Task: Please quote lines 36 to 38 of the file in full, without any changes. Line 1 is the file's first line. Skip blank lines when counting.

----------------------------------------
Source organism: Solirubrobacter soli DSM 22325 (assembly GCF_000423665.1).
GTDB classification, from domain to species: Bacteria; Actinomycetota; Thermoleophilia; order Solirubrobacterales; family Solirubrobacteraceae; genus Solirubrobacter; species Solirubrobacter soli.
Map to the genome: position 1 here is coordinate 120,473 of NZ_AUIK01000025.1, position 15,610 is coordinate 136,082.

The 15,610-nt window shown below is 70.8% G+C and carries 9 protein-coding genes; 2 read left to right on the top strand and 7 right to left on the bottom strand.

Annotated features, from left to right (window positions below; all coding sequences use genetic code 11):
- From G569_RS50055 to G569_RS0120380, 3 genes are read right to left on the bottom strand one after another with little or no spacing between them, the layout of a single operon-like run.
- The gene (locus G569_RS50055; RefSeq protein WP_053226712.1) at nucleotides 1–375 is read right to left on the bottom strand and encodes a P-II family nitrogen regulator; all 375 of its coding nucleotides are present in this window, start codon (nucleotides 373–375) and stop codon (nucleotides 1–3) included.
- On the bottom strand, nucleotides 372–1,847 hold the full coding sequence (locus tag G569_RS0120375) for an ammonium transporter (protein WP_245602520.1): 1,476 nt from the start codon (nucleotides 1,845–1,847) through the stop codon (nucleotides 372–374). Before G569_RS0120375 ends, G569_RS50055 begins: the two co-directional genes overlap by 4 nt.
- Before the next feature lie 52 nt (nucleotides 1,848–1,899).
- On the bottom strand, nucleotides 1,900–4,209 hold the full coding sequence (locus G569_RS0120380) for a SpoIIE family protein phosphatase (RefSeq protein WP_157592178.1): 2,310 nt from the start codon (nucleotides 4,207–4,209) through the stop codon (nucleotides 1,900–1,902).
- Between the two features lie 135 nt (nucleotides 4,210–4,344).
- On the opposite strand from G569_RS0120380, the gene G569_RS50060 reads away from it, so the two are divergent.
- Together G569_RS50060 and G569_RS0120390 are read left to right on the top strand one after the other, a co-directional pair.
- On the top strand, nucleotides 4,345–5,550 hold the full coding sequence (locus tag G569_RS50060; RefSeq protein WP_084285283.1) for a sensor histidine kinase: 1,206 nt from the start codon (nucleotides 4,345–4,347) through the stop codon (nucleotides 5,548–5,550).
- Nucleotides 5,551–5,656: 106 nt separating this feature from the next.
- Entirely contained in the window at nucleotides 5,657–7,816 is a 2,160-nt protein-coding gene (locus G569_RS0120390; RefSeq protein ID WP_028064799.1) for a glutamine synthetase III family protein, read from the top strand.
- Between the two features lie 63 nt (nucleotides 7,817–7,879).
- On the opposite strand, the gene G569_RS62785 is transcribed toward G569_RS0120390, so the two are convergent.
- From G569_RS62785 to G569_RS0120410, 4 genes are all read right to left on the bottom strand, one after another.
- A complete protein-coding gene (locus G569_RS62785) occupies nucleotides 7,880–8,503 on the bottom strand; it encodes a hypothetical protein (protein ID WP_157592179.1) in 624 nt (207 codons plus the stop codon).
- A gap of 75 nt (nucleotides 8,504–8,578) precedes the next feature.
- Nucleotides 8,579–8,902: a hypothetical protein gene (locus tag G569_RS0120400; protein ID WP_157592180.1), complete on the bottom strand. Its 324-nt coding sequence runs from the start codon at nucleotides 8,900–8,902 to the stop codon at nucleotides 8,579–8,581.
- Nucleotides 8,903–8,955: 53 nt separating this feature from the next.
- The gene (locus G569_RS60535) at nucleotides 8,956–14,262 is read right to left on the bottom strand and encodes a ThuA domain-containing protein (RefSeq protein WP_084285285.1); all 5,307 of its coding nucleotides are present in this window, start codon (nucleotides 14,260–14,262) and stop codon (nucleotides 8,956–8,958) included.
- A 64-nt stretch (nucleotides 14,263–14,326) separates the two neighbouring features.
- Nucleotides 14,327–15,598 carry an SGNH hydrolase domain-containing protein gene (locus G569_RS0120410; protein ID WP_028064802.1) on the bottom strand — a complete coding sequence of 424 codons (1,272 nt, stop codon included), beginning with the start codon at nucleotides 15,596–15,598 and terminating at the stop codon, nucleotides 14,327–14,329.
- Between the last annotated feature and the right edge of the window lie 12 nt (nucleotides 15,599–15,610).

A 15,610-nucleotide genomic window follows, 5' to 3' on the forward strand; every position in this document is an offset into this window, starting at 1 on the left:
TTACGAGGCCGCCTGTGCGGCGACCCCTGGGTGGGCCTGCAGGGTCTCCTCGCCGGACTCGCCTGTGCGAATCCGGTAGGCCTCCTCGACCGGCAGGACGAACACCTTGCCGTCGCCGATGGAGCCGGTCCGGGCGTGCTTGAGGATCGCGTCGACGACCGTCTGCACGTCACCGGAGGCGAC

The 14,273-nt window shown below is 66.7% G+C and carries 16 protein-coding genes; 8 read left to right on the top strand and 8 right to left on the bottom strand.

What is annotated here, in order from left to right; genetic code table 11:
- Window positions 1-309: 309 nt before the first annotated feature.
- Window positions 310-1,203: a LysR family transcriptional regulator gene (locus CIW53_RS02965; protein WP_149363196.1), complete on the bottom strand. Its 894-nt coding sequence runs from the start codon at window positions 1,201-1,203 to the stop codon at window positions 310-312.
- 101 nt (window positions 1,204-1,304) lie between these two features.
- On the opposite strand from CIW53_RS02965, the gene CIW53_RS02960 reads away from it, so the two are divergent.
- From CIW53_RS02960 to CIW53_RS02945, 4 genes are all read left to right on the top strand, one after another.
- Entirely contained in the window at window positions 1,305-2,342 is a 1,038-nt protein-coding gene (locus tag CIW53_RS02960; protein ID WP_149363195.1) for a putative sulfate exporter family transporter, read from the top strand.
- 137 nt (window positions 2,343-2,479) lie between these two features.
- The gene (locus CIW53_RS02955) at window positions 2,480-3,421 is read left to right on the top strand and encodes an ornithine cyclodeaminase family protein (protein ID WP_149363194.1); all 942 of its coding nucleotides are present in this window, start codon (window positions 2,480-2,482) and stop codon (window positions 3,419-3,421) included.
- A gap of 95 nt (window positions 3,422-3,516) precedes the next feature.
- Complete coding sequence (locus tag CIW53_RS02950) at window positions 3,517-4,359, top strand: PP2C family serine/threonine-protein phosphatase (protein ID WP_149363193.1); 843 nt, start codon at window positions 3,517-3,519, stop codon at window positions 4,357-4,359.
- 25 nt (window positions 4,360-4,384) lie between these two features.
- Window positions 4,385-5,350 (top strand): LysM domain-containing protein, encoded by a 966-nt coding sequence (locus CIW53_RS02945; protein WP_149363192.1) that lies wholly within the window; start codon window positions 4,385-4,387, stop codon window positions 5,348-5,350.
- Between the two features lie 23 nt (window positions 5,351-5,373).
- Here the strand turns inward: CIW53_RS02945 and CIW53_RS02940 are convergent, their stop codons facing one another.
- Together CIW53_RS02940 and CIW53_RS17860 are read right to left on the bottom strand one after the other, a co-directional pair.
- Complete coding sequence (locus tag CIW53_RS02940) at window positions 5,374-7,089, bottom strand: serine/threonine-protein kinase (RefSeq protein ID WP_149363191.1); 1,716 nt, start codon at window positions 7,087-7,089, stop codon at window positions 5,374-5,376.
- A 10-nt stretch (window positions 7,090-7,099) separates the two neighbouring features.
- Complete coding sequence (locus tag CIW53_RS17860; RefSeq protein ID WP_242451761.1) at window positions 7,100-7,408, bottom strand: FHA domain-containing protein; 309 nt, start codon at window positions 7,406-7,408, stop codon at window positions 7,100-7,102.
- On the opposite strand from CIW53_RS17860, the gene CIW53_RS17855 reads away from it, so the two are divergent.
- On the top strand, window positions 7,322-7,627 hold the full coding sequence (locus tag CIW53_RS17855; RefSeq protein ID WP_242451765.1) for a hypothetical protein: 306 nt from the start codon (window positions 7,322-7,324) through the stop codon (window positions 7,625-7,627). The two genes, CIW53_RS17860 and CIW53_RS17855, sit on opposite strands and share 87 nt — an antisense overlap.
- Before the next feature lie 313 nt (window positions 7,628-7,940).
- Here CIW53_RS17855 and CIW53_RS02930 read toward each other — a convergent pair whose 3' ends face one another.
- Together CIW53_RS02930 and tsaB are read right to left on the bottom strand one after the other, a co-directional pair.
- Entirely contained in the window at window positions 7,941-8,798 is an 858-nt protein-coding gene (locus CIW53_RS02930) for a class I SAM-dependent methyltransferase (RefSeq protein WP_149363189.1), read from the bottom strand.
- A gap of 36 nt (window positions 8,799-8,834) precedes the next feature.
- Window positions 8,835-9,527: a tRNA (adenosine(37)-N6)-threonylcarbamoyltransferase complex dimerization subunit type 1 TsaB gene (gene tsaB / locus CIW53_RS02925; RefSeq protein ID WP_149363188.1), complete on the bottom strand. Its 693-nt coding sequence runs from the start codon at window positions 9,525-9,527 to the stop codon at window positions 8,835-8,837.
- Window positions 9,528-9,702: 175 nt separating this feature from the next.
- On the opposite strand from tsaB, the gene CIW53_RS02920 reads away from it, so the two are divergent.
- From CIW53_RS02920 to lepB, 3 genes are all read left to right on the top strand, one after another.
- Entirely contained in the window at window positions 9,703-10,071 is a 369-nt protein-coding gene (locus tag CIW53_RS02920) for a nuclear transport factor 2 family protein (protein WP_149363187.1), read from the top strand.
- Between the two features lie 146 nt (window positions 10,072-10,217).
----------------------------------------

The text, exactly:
- From CIW53_RS02960 to CIW53_RS02945, 4 genes are all read left to right on the top strand, one after another.
- Entirely contained in the window at window positions 1,305-2,342 is a 1,038-nt protein-coding gene (locus tag CIW53_RS02960; protein ID WP_149363195.1) for a putative sulfate exporter family transporter, read from the top strand.
- 137 nt (window positions 2,343-2,479) lie between these two features.